Cannabis could help treat and prevent COVID-19 infection, according to scientists


  • Canadian scientists have found that cannabis can help prevent and treat coronavirus infection.
  • Effective varieties of Sativa were high in CBD and low in THC.
  • Further study and research are needed regarding the medical effects of cannabis on COVID-19.

According to interviews and a study, scientists from Canada have found strong strains of cannabis that could possibly assist in preventing as well as treating coronavirus infections.

The study was carried out in partnership with cannabis therapy research company Pathway Rx and cannabinoid-based research company Swysh Inc. The research is yet to be peer-reviewed.

A team of researchers from the University of Lethbridge said that during their April study, they found at least 13 cannabis plants with high levels of CBD that appeared to help block proteins that can serve as a “gateway” for COVID-19 to access host cells in the body. The results were printed in the online journal Preprints.

Olga Kovalchuk, one of the researchers said that the results had initially surprised them. Her husband, Igor, suggested that cannabis would be able to give people more chances to fight against the virus by reducing potential infection by 70%-80%.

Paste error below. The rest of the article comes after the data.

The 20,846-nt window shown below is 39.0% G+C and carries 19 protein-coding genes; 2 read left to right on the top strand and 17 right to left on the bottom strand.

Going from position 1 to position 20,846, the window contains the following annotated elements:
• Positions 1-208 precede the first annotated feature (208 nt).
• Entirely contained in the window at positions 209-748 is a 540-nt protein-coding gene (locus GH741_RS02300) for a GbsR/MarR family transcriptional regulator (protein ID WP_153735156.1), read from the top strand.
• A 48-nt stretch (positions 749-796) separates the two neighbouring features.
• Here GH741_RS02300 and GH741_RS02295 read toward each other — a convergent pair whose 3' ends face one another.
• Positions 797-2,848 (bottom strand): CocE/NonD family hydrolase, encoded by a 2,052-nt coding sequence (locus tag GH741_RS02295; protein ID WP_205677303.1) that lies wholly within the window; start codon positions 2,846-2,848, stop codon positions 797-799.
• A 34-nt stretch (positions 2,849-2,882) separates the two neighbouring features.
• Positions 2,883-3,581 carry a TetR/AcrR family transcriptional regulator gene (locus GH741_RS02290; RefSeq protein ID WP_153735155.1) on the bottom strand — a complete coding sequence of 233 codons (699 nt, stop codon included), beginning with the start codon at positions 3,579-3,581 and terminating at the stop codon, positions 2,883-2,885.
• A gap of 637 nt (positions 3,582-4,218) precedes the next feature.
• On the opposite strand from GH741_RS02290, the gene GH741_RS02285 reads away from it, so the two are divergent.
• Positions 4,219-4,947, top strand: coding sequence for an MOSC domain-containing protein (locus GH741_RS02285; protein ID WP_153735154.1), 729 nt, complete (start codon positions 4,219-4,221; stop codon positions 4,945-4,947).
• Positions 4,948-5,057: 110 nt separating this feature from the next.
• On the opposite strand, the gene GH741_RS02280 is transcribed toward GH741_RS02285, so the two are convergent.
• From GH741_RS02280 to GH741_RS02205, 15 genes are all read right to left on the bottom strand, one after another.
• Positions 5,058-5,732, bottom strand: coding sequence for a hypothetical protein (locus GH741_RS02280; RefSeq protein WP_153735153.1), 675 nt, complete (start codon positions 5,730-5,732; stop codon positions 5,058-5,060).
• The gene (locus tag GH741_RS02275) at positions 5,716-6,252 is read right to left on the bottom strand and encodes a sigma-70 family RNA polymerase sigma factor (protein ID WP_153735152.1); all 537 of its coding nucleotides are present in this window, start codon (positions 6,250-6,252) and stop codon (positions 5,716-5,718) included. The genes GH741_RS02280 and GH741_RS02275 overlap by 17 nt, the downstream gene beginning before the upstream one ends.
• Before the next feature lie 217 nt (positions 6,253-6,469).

“We were totally stunned at first, and then we were really happy,” Kovalchuk, told CTV News.

It is noted that their work needs more research, but if the study proves to be capable of modulating the enzyme it “may prove a plausible strategy for decreasing disease susceptibility”. Additionally, it would possibly “become a useful and safe addition to the treatment of COVID-19 as an adjunct therapy.”

Not just any cannabis will have the benefits though. Olga told CTV that their study showed a little over 800 varieties of Sativa that could help COVID-19 prevention and treatment. All of them contained high levels of anti-inflammatory CBD and low THC, which is responsible for producing the cannabis high.

“The key thing is not that any cannabis you would pick up at the store will do the trick,” Kovalchuk told CTV, with the study suggesting just a handful of more than 800 varieties of sativa seemed to help.

More funding is sought to continue the researcher’s efforts so that the medical effects of cannabis on COVID-19 can be further analyzed.

“Given the current dire and rapidly evolving epidemiological situation, every possible therapeutic opportunity and avenue must be considered,” the research said.

Source: New York Post

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